To solve the problem, the solid solution of (LuY)3Al5O12 (Lutetium Yttrium Aluminium Garnet) was proposed as an alternate Yb host. Kuwano et al. has previously reported the growth of solid solution LuYAG single crystal . On the other hand, the end compound Lu3Al5O12 has high density (6.72 g/cm3), high thermal conductivity (9.6 w/m∙K) , and a cubic structure that is optically isotropic. The atomic mass and the ion radius of Lu ion (174.97, 100.1 pm) are close to those of the Yb ion (173.04, 100.8 pm) rather than the Yttrium ion (88.9059, 104 pm). So in the high Yb doping concentration, the small mass difference between the host-cation and the dopant will cause less phonon scattering, which is the main reason for the dropping in thermal conductivity . Although the thermal conductivity of the LuAG is slightly smaller than that of the YAG, the thermal conductivity of the Yb:LuAG becomes well above Yb:YAG when Yb doping concentration increases larger than 5% . This property of Yb:LuAG attracted many researchers’ attention. Sumida et al. reported the first room temperature diode pumped Yb:LuAG single crystal laser in 1995 . A. Brenier et al. reported the growth, spectroscopic, and laser properties of the Yb:LuAG crystal in 2006 . K. Beil et al. reported a 5 kW Yb:LuAG thin disk laser with optical-to-optical efficiency of over 60% . The first Q-switched Yb:LuAG microchip laser was reported in 2007 . He et al. achieved mode-locking of a Yb:LuAG single crystal laser with ~7.6 ps pulse width .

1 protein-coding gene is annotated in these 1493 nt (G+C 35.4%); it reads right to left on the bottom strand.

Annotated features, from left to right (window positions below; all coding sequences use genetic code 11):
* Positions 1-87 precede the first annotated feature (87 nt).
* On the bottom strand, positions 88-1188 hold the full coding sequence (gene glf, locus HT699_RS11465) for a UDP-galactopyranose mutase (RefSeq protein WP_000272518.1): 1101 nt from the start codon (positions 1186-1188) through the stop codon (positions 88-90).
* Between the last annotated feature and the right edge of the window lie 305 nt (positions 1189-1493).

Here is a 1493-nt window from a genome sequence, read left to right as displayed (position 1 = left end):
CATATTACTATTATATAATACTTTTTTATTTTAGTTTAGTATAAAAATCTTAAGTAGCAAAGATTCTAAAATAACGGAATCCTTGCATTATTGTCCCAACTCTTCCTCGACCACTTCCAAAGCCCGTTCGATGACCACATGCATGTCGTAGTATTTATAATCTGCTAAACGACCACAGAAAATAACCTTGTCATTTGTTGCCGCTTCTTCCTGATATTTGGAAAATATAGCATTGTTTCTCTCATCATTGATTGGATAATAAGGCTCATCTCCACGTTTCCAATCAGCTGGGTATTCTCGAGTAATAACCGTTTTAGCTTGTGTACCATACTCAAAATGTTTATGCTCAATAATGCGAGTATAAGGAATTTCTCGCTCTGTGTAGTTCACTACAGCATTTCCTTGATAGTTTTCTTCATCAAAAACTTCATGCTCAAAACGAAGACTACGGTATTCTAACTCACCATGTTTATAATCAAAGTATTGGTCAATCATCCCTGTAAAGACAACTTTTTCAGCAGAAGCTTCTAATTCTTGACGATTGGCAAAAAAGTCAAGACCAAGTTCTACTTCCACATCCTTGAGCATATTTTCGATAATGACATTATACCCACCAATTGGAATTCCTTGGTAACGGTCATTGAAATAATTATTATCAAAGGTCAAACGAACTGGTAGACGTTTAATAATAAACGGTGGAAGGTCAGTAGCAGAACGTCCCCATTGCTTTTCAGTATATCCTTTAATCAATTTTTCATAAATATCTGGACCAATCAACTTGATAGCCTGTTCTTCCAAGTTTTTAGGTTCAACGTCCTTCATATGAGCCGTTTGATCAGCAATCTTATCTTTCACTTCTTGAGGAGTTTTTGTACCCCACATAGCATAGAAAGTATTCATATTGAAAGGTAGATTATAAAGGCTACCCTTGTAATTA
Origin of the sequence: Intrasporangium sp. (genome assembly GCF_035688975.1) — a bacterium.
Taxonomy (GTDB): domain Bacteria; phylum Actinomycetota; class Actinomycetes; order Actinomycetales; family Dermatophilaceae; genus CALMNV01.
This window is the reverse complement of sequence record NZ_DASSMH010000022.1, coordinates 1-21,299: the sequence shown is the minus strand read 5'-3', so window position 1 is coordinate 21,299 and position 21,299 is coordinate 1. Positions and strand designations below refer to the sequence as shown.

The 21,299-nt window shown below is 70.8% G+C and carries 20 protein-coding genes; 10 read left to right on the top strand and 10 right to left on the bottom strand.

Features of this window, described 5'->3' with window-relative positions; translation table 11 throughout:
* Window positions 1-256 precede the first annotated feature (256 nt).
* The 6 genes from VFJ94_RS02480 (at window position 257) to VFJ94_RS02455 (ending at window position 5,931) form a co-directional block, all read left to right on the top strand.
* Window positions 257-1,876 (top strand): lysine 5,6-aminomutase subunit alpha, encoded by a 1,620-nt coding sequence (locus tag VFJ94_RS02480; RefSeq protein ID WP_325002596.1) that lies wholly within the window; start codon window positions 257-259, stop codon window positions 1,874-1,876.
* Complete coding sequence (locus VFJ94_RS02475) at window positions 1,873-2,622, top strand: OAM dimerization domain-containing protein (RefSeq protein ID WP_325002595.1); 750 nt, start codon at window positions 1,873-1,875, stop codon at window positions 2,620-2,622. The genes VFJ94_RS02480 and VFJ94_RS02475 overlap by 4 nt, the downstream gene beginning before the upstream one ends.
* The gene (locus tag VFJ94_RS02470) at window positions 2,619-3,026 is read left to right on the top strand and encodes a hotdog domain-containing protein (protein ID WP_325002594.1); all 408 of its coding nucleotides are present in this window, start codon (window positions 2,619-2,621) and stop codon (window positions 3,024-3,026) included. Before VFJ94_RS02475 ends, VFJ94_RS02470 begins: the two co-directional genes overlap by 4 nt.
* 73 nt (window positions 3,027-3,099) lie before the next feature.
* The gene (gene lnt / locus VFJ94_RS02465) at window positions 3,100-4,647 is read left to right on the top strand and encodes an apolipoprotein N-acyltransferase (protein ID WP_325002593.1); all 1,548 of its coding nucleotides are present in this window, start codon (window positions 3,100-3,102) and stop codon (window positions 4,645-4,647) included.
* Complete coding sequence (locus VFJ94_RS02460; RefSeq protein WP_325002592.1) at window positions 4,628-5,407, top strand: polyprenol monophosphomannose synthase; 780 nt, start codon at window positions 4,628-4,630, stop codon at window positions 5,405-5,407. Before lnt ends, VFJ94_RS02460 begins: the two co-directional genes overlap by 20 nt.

However, there’s only a few reports on the Yb:LuAG ceramic lasers. Besides Xu et al. reported the operation of a Yb:LuAG ceramic laser for the first time , and very recently Nakao et al. reported a CW and mode-locked operation of a Yb:LuAG ceramics , no other researches on the fabrication of Yb:LuAG ceramics were reported, as the fabrication of high optical quality Yb:LuAG ceramics still remains a challenge.
Here we report on the fabrication and spectroscopic properties of high quality transparent Yb:LuAG polycrystalline laser ceramics. LuAG ceramics with various Yb-doping concentrations from 5% to 20% were successfully fabricated by using a solid-state reactive sintering method, and high power high efficient lasing operation of the fabricated Yb:LuAG ceramics was experimentally demonstrated.
2. Experimental procedures